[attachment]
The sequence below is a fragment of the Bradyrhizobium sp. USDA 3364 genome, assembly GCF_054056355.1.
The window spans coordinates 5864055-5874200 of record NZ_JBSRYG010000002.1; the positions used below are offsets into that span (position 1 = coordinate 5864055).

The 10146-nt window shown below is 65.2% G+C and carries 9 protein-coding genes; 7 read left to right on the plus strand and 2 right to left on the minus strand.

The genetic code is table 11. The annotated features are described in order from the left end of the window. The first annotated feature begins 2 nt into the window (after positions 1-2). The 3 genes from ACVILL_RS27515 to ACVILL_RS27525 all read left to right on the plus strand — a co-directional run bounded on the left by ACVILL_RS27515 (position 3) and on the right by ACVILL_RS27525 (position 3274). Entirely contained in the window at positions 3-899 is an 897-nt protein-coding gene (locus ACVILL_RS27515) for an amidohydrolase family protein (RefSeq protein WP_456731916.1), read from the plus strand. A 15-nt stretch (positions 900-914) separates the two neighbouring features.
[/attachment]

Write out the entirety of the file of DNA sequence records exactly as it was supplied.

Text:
The sequence below is a fragment of the Bradyrhizobium sp. USDA 3364 genome, assembly GCF_054056355.1.
The window spans coordinates 5864055-5874200 of record NZ_JBSRYG010000002.1; the positions used below are offsets into that span (position 1 = coordinate 5864055).

The 10146-nt window shown below is 65.2% G+C and carries 9 protein-coding genes; 7 read left to right on the plus strand and 2 right to left on the minus strand.

The genetic code is table 11. The annotated features are described in order from the left end of the window. The first annotated feature begins 2 nt into the window (after positions 1-2). The 3 genes from ACVILL_RS27515 to ACVILL_RS27525 all read left to right on the plus strand — a co-directional run bounded on the left by ACVILL_RS27515 (position 3) and on the right by ACVILL_RS27525 (position 3274). Entirely contained in the window at positions 3-899 is an 897-nt protein-coding gene (locus ACVILL_RS27515) for an amidohydrolase family protein (RefSeq protein WP_456731916.1), read from the plus strand. A 15-nt stretch (positions 900-914) separates the two neighbouring features.